Earlier this month, Bowers was deemed eligible for the death penalty prior to the sentencing phase of his trial. After two days of deliberation, the federal jury unanimously opted to give Bowers death as opposed to a life-in-prison sentence.
The decision against Bowers marked the first federal death sentence imposed under the Biden Administration, CNN reports. (While Pennsylvania Governor Josh Shapiro has pledged not to execute any prisoners during his term in office, that mandate would not apply to Bowers, a federal prisoner.)
Earlier in the week, the prosecution and defense made their case for and against the death penalty. “Eleven people, 11 full lives, 11 people who loved their families, 11 people who loved their friends, 11 people who were loved,” U.S. Attorney Eric Olshan told the jury during the sentencing phase. “Eight-hundred-and-thirteen years of life gone in less time than it took me to give you even the briefest window into how unique these people were. This man murdered every single one of them.”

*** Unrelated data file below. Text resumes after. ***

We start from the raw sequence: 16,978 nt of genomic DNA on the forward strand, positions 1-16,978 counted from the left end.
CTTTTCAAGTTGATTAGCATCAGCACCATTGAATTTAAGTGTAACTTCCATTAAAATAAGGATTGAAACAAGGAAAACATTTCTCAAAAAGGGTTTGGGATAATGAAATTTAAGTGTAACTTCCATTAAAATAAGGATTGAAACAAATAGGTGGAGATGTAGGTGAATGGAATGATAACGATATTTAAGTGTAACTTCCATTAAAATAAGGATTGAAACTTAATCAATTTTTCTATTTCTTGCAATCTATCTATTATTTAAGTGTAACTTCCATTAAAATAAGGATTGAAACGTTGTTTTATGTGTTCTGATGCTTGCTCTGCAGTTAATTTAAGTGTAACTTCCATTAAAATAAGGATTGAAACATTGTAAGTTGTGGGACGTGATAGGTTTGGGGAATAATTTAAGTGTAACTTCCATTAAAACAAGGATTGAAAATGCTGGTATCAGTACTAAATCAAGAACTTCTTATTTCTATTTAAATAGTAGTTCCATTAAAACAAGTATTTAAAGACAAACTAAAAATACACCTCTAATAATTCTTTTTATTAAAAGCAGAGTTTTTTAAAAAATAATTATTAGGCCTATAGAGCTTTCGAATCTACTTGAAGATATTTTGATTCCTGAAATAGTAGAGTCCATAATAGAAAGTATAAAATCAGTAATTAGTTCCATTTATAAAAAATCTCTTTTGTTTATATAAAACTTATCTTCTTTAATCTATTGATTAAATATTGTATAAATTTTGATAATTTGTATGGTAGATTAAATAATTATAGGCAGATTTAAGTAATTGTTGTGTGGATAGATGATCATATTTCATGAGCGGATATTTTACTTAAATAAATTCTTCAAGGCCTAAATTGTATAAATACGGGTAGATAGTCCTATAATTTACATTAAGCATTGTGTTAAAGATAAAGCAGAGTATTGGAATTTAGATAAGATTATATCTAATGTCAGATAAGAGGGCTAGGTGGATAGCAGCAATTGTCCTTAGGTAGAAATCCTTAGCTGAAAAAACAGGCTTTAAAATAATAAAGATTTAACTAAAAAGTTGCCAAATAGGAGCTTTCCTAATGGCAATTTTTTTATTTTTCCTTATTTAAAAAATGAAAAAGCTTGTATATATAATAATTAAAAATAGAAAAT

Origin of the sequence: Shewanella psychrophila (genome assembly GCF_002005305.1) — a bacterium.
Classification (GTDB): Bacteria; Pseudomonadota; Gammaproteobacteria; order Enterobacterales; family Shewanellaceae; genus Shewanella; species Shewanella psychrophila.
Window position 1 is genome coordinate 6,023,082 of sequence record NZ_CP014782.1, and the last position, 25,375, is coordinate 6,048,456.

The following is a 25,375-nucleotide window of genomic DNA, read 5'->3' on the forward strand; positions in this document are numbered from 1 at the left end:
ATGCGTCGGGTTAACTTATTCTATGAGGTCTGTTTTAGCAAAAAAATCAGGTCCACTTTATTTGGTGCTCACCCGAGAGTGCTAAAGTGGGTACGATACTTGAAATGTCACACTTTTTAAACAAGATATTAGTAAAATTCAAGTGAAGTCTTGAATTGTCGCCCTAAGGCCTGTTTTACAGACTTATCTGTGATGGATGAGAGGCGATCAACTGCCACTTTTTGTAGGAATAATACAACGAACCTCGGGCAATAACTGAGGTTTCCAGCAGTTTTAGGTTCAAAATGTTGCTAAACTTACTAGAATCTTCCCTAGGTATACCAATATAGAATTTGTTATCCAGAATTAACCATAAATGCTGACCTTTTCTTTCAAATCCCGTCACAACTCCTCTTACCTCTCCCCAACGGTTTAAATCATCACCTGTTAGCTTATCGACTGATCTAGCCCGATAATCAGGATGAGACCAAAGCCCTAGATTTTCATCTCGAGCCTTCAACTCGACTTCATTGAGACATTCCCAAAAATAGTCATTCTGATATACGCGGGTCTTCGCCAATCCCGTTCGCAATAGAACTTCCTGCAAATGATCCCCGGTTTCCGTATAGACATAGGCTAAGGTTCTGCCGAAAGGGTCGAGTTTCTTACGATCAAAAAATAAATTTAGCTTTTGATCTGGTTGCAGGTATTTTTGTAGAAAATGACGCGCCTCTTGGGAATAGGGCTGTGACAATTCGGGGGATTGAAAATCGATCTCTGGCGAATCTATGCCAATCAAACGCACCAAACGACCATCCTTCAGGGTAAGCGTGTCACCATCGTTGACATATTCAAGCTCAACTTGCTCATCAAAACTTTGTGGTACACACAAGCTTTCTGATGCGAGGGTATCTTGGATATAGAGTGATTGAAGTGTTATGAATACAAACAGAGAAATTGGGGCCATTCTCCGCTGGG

During the trial itself, Bowers’ defense attorney, Judy Clarke, focused on his “motive and intent” rather than his guilt in committing the crimes, stating, “There is no disagreement, no dispute, and there will be no doubt who shot and killed the 11 congregants,” but argued that he was not motivated by hatred of Jews. Instead, she proposed that Bowers feared that congregants at the Tree of Life were helping immigrants, whom he believed were a threat.
However, during the trial’s opening statements, prosecutor Soo Song said that when Bowers was questioned by police after being apprehended, he blurted out, “All Jews need to die,” “Jews are killing our kids,” “Jews are bringing immigrants and killing our people and committing genocide,” and “Jews are the children of Satan.”